Canadian realtors edge closer electronic signatures on real estate deals
For the past two years, Calgary realtor Cliff Stevenson has been pushing the envelope — and saving trees — by having clients sign house offers with his iPad.
“Buyers and sellers absolutely love it. The fact we aren’t killing trees became far more appealing to clients than I ever imagined,” says Stevenson, 39, who was doing all his real estate deals the conventional way, on mounds of paper, for six years before that.
“We get the occasional person who says ‘All my life has been about paper and manila envelopes.’ We bring a paper copy with us as a backup.”
Stevenson readily admits it’s still not crystal clear whether electronic signatures are legal in Alberta, although more and more realtors are replacing pen and paper with iPad and stylus as a way to save time, money and the environment in Calgary’s hot housing market.
On Tuesday, the Canadian Real Estate Association announced it’s inching its way toward making the fax obsolete in real estate deals: It has penned an agreement with DocuSign to provide e-signature solutions for its 105,000 member realtors that will enable them to sign, track, archive and provide safe storage of electronic, rather than paper, real estate documents.
Ontario realtors will continue using paper, at least for now, because of provincial regulations that forbid the use of electronic signatures on agreements of purchase and sale.
A private member’s bill has proposed ending that restriction here where, unlike in Alberta, few realtors have seemed willing to challenge the restriction on e-signatures.
“There are still some questions here,” said Stevenson, in a telephone interview from Calgary, “but it hasn’t been challenged in court.”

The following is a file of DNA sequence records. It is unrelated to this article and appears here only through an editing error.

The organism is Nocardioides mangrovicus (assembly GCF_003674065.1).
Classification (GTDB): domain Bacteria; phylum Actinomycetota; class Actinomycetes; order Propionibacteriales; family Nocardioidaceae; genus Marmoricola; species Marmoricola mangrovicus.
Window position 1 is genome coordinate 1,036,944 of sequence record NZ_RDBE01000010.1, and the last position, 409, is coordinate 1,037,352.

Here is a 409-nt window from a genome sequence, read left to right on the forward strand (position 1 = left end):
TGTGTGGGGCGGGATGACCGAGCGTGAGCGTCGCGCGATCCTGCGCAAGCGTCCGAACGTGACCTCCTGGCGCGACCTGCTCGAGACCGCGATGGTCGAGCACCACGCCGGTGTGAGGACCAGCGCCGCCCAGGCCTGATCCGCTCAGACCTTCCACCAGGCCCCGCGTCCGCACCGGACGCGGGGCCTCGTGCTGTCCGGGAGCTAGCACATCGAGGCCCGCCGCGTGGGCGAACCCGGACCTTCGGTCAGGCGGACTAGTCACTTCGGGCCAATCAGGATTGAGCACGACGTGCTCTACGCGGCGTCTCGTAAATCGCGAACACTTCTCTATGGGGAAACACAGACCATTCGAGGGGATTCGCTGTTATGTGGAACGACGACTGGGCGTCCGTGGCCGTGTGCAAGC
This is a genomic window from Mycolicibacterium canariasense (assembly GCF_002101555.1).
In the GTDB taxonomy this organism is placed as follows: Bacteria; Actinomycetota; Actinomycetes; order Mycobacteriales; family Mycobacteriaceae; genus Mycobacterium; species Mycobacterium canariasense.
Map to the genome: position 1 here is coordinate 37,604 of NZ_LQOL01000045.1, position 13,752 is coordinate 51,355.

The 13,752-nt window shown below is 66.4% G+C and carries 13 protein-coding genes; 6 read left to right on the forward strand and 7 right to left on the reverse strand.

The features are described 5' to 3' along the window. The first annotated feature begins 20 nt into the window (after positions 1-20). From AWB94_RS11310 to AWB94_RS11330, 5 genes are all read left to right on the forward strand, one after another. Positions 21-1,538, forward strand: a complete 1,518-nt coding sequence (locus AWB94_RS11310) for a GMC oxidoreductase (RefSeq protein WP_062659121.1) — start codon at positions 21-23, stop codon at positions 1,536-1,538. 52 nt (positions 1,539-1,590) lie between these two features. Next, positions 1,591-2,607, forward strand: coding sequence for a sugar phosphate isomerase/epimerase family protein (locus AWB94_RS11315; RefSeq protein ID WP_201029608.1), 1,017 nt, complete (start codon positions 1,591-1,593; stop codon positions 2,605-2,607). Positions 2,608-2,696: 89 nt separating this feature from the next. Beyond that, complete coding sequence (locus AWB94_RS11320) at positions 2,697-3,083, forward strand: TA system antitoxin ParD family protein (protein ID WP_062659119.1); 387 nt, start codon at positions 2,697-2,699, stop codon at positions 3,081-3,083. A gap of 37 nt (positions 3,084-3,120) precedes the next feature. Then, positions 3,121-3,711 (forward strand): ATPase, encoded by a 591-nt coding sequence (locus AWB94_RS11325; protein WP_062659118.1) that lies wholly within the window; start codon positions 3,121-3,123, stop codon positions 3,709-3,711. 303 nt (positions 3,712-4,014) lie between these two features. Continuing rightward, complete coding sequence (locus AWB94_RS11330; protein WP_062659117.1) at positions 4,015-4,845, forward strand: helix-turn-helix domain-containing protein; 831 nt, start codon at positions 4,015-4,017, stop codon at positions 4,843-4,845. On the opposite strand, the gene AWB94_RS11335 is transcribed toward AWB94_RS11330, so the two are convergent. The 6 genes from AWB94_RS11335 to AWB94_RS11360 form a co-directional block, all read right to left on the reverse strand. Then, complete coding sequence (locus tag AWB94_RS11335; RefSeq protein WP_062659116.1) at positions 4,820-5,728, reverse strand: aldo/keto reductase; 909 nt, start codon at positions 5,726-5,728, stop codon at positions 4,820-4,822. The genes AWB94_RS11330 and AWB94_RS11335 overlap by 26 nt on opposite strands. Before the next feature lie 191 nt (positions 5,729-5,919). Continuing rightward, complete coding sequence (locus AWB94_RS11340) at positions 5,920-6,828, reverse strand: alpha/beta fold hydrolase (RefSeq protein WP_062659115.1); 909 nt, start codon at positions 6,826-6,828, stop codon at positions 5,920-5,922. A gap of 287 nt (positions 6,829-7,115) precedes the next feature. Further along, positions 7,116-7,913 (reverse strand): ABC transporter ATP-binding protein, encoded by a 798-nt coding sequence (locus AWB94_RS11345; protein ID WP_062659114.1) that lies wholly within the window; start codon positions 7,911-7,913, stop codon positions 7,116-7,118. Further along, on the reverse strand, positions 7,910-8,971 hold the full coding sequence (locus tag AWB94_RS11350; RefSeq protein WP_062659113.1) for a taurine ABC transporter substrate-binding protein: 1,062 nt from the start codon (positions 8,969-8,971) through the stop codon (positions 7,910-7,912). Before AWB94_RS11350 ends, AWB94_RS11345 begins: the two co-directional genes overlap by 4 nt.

The Ontario Real Estate Association has been lobbying the provincial government since 2011 to repeal a section of the Statute of Frauds that says a contract for the sale of land must be in writing to be enforceable.
“The government generally supports the use of electronic communications as broadly as possible for reasons of efficiency and economy,” said Brendan Crawley, a spokesperson for the Ministry of the Attorney General, in an email.
He noted the private member’s bill, which has received first reading, will provide an “opportunity for debate in the House.”
CREA is hopeful Ontario will ease its restrictions by summer, said Marc Lafrance, director of member services and product development.
Stevenson says e-signature capability can give buyers and sellers a leg up, especially in a hot market, by cutting the time it normally takes to fax or drive offers from one end of the city to another, only to have to re-fax or drive back again when there are counter-offers.
He uses e-signatures in virtually every step of the process now, right from signing up new clients.
But don’t give the fax machine up for dead quite yet, stresses Phil Soper, president of Royal LePage.
The new technology has to be integrated across a lot of platforms, including lawyers’ offices, and there are still a lot of consumers who expect a pile of paperwork as hard proof of the biggest purchase of their lives.
“This is something that will change slowly. It’s not going to revolutionize the industry overnight, but it’s clearly coming,” Soper said.
Posted by Theo Wu